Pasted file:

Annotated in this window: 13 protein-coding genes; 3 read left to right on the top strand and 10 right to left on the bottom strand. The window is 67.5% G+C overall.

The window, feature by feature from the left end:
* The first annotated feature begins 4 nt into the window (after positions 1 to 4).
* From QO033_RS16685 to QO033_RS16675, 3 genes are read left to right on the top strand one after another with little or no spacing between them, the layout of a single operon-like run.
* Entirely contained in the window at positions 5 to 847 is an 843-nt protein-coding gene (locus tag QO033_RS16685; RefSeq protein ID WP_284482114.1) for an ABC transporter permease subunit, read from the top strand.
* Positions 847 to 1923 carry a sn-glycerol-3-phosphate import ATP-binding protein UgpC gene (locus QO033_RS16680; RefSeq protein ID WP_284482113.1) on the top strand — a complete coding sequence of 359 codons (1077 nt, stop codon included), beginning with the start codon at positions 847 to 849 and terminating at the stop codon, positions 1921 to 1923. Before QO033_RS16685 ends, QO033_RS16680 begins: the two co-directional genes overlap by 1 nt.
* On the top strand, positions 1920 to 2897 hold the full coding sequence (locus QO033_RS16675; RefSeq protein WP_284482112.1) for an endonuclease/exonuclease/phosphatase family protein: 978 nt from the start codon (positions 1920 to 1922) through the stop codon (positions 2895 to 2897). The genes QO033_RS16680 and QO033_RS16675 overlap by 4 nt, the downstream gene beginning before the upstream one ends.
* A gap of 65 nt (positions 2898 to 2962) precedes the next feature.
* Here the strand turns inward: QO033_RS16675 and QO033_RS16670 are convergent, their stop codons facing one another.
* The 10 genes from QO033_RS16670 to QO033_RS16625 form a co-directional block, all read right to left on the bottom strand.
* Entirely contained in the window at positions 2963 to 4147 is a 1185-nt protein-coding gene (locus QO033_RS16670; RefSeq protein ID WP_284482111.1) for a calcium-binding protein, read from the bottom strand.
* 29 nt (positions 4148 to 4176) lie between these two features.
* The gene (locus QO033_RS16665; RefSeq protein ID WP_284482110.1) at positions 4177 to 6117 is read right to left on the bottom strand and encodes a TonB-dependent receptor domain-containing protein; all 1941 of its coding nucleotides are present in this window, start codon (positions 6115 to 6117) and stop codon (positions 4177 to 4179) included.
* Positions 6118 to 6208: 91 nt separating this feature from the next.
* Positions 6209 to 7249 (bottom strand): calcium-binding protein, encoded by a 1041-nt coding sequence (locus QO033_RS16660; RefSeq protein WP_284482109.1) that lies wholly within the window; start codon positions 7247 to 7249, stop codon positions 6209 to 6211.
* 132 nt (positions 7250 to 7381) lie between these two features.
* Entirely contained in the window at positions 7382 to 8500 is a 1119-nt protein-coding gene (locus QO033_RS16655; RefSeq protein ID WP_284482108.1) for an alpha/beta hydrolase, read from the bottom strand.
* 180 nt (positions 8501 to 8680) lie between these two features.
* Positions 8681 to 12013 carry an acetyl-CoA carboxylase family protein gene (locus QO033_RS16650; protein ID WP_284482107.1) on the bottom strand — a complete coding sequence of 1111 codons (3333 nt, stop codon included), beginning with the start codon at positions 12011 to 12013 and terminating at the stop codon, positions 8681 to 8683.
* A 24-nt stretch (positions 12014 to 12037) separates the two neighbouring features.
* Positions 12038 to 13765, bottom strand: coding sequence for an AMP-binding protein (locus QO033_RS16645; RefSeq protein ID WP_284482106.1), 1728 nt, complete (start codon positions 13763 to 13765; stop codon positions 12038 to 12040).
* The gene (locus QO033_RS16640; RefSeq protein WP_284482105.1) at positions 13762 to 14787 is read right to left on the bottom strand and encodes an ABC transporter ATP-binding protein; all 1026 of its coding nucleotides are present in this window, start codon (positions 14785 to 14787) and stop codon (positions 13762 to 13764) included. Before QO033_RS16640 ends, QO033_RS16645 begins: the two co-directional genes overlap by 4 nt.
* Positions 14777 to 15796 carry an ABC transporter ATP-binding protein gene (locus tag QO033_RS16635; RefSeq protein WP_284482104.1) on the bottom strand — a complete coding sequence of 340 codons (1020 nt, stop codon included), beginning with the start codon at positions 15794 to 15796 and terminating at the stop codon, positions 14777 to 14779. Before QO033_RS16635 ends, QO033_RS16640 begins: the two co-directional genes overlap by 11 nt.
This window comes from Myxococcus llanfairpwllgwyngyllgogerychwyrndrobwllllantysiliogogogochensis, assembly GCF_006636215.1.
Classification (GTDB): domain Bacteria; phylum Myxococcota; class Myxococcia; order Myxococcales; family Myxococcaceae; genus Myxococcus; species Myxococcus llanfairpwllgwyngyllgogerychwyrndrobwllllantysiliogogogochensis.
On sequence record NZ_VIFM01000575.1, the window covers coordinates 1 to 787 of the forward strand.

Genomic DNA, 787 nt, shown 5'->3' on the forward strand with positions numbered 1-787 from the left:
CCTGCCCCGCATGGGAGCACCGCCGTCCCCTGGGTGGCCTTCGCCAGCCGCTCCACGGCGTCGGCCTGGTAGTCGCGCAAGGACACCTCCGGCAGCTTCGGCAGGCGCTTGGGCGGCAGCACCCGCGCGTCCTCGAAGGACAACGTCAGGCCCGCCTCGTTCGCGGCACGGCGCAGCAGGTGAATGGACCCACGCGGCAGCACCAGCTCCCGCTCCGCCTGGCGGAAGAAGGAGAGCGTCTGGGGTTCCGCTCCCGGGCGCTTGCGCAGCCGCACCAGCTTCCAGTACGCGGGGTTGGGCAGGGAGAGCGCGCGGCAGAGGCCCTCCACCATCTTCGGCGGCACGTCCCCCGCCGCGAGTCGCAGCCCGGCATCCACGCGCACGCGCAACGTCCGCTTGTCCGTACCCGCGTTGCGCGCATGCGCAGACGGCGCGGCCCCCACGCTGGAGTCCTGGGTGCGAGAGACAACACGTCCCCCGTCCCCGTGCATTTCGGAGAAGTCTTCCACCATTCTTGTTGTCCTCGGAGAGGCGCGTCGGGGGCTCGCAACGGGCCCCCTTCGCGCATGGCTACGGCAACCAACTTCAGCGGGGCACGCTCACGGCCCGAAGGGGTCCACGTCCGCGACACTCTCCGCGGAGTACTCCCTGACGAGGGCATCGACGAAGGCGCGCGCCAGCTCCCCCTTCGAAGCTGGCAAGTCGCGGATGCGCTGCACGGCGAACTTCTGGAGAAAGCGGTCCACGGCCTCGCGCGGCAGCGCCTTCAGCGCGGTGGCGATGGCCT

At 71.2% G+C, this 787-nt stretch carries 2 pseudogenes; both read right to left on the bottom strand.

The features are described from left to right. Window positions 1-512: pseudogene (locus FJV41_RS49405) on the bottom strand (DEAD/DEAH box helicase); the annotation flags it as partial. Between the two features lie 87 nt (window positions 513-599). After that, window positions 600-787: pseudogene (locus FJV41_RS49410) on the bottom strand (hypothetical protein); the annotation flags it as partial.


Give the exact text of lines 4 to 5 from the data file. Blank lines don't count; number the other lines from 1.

* From QO033_RS16685 to QO033_RS16675, 3 genes are read left to right on the top strand one after another with little or no spacing between them, the layout of a single operon-like run.
* Entirely contained in the window at positions 5 to 847 is an 843-nt protein-coding gene (locus tag QO033_RS16685; RefSeq protein ID WP_284482114.1) for an ABC transporter permease subunit, read from the top strand.